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Partnering to fight coastal erosion

Saturday 14 February 2015 | Published in Regional


NUKU‘ALOFA – Pacific nations Tonga and Palau have partnered up in an effort to reduce the impact of climate change on their coasts.

This week a team from Palau visited Tonga to inspect a foreshore protection project on the eastern side of the main island.

The Associate Climate Change Coordinator for Palau says his country is desperate to find ways to fight the devastating impact of climate change on its coastline.

Xavier Matsutaro is leading the team visiting Tonga and has been looking at a number of projects, including an EU-funded construction of foreshore protection works.

He says they have used other methods to combat sea level rise and erosion in the past with mixed success.

“It’s a new issue that we are faced with and so we are trying to think outside the box in how we can best deal with the issue.

“Obviously this won’t be a permanent solution but it will at least buy us some time in that we can figure out what to do in terms of relocating our communities inland,” he said.

The Palauans have been particularly impressed with the use in Tonga of concrete block groynes to trap drifting sand and slow down coastal erosion – a concept that could be used similarly in Palau.

The National Climate Change Coordinator in Tonga, Manu Manuofetoa, says while the project on the main island has been a great success, the outer islands need attention as well.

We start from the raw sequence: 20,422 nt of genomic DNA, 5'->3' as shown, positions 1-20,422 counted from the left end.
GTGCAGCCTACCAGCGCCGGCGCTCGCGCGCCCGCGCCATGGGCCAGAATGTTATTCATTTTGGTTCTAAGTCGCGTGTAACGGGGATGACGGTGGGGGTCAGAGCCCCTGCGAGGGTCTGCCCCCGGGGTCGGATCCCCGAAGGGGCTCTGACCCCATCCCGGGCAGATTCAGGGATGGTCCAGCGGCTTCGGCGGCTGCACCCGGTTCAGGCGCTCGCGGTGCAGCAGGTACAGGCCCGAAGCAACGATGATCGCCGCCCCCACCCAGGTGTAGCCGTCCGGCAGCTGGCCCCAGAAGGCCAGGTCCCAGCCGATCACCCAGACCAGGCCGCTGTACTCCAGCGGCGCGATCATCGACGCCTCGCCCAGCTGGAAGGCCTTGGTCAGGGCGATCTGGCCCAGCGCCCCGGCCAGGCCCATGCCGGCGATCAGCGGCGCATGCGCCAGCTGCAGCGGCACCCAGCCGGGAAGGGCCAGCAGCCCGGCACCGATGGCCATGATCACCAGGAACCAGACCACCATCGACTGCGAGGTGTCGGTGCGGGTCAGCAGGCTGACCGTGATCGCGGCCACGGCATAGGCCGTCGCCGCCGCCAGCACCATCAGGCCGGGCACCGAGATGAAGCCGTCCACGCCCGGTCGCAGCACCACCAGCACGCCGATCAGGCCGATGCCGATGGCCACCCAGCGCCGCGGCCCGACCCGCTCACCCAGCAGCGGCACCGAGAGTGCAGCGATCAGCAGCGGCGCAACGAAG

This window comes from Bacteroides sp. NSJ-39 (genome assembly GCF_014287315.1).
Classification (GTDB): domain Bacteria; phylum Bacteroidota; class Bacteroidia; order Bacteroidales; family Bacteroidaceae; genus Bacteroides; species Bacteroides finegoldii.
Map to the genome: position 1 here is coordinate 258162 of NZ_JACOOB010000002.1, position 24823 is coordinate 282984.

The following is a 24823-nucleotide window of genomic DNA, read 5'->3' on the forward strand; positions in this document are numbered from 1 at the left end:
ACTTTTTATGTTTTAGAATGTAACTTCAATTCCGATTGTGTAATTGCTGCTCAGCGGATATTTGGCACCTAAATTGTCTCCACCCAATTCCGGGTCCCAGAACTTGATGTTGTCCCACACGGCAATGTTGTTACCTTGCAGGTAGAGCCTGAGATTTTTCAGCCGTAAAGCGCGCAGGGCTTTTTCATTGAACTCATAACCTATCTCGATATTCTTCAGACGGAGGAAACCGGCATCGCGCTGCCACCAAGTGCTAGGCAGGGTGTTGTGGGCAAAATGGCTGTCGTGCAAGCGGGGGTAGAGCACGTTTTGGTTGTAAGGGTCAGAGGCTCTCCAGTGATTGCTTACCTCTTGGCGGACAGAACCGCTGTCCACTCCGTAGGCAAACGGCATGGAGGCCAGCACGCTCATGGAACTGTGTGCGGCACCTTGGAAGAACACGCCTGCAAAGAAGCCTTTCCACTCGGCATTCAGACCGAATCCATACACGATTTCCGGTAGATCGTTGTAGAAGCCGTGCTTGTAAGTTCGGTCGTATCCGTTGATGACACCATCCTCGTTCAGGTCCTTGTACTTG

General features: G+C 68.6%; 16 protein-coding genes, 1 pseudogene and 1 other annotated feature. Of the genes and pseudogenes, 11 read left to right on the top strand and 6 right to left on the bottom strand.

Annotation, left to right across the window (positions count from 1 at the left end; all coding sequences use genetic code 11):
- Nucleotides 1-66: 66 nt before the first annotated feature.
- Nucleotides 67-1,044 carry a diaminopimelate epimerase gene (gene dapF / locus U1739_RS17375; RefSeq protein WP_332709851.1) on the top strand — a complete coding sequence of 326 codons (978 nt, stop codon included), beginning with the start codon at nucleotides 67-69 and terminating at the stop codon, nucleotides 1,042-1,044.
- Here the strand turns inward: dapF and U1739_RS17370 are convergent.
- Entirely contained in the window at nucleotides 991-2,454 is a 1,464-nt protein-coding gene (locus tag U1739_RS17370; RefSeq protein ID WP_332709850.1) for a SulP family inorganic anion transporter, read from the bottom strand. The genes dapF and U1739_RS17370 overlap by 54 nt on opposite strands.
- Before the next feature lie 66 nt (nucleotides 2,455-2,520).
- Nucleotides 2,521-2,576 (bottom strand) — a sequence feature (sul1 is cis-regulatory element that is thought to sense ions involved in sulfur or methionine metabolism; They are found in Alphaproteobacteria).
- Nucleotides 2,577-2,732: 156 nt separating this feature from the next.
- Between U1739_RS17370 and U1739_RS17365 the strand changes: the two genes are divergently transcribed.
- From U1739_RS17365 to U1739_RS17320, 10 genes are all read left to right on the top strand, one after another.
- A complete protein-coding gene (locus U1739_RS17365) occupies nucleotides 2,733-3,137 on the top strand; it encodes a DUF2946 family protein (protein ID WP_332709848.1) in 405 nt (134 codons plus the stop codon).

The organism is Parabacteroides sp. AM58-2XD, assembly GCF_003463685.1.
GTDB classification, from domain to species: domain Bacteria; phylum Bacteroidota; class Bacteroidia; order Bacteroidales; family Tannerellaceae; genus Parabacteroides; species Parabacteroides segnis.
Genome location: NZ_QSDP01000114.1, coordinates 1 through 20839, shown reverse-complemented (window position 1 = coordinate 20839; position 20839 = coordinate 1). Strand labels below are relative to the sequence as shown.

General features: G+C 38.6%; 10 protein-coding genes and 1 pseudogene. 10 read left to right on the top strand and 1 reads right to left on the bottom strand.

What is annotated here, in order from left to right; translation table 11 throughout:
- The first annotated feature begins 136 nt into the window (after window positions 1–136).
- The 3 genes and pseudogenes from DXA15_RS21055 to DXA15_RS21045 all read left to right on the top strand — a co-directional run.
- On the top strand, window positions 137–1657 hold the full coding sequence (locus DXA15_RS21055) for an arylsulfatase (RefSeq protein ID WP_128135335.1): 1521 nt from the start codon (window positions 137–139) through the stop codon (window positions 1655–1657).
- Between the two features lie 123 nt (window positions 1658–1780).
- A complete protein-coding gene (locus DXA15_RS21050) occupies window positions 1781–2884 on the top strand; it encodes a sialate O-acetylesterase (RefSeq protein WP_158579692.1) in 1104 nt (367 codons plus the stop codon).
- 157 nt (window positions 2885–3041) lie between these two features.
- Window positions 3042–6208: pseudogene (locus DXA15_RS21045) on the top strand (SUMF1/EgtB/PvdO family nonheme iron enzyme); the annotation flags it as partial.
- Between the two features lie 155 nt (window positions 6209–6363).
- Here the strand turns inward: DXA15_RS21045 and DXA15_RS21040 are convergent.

“That’s the long-term plan for the ministry. Right now this is the funds available from the EU. That’s the only things available to us. That’s why we just selected eastern Tongatapu. We are currently knocking on donors’ doors looking for funds for the outer islands.”

Palau’s Matsutaro says although his team’s visit has the aim of possibly implementing a similar project in Palau in the future, the exchange of ideas is two-way. He says they are promoting an innovative way to protect taro from the sea.

“We’ve developed a two-tier dyke system to protect our taro patches. There was inundation before the work was done and now it is actually a case where the community uses the system to grow their taro.”

A climate change adviser from the Secretariat of the Pacific Community, Sanivalati Tubuna, is encouraged by the unique governmental partnership between the two island nations.

“It is a big issue given the geographical make-ups of most of the small island countries that we deal with in the Pacific and their vulnerability to sea level rise.

“Countries are experiencing a certain amount of land that has been inundated with the rise of sea levels.”

A Tongan delegation is hopeful that a visit to Palau can be organised for later in the year.